Nicholas Confessore

Nicholas Confessore is a political correspondent on the National Desk of The New York Times.[1]

Nick Confessore
Nicholas F Confessore

(1976-05-17) May 17, 1976 (age 44)

Early lifeEdit

Confessore grew up in New York City and attended Hunter College High School. He was a politics major at Princeton University, class of 1998. While at Princeton, he wrote for the weekly student newspaper, the Nassau Weekly.[2]


Confessore was previously an editor at the Washington Monthly[3] and a staff writer for The American Prospect. He has also written for The New York Times Magazine, The Atlantic Monthly, Rolling Stone, the Los Angeles Times, The Boston Globe,, and other publications. At the age of 28, he won the 2003 Livingston Award for national reporting.[4]

He was part of a team of reporters who covered the downfall of New York governor Eliot Spitzer. He also won the 2009 Pulitzer Prize for Breaking News Reporting and the 2008 Sigma Delta Chi Award for deadline reporting [5] from the Society of Professional Journalists[6] as part of the New York Times staff covering the Spitzer scandal.

He shared three Gerald Loeb Awards: the 2015 award for Beat Reporting for the story "Lobbying in America",[7] the 2016 award for Images/Graphics/Interactives for the story "Making Data Visual",[8] and the 2019 award for Investigative reporting for the series "Facebook, Disinformation and Privacy".[9]

Confessore wrote several critical stories in 2018 about social networking company Facebook. He is a cousin of the Winklevoss twins.


  1. ^ Nicholas Confessore, The New York Times. Retrieved February 2011.
  2. ^ Confessore, Nicholas. "Improving race relations". Princeton Alumni Weekly. Retrieved 2012-01-21.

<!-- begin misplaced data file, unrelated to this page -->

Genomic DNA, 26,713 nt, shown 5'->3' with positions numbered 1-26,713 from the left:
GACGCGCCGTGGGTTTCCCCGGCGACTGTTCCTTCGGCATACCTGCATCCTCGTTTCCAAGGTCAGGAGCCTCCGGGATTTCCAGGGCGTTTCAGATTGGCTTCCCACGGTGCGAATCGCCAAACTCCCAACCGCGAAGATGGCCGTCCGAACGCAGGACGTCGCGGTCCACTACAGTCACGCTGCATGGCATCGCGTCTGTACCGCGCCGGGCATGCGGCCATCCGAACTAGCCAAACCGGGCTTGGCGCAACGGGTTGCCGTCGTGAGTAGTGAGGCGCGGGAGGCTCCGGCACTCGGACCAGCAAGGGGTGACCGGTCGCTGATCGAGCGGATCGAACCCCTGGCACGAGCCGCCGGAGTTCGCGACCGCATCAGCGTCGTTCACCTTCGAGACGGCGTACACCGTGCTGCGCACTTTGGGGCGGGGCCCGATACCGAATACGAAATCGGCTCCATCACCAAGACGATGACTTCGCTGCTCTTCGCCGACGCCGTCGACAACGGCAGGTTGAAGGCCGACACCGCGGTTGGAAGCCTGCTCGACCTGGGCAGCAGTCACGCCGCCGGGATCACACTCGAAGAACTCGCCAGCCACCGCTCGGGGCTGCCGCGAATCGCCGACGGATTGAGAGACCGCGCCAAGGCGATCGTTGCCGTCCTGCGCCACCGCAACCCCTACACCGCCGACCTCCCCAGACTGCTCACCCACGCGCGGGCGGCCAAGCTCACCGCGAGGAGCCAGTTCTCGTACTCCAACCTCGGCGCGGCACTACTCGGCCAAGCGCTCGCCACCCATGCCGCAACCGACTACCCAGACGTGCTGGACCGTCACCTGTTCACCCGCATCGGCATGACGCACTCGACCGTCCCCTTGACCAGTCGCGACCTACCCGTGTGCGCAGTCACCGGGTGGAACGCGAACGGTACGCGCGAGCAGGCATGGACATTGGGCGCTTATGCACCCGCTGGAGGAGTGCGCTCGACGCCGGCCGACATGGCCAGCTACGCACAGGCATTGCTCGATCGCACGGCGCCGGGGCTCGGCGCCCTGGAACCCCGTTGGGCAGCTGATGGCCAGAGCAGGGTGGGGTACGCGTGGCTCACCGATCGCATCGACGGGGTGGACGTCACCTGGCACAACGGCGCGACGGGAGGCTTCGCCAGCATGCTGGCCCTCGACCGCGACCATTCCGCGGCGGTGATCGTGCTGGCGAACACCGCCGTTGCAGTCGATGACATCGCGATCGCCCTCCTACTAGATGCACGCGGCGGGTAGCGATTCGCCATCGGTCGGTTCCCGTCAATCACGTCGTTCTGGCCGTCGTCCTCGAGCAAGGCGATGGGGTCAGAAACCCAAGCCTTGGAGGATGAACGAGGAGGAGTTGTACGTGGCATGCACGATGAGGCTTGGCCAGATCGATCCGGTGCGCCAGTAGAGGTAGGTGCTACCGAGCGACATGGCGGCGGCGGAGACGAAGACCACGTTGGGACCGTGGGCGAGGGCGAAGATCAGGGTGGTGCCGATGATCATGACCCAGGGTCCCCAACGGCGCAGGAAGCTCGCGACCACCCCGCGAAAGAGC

3. ^ Confessore, Nicholas, "Paradise Glossed", June 2004, Washington Monthly. Retrieved February 2011.
  4. ^ 2003 Winners Archived 2012-03-07 at the Wayback Machine, The Livingston Awards for Young Journalists. Retrieved August 16, 2012.
  5. ^ "Deadline reporting" is defined on the Society of Professional Journalists website as "published in the issue that directly follows the event". Retrieved August 15, 2012.
  6. ^ "2008 Sigma Delta Chi Award Honorees" Retrieved August 15, 2012.
  7. ^ "UCLA Anderson School of Management Announces 2015 Gerald Loeb Award Winners". UCLA Anderson School of Management. June 24, 2015. Retrieved January 31, 2019.
  8. ^ Daillak, Jonathan (June 29, 2016). "UCLA Anderson School honors 2016 Gerald Loeb Award winners". UCLA. Retrieved January 31, 2019.
  9. ^ Trounson, Rebecca (June 28, 2019). "UCLA Anderson School of Management Announces 2019 Gerald Loeb Award Winners". PR Newswire (Press release). UCLA Anderson School of Management. Retrieved October 2, 2019.

External linksEdit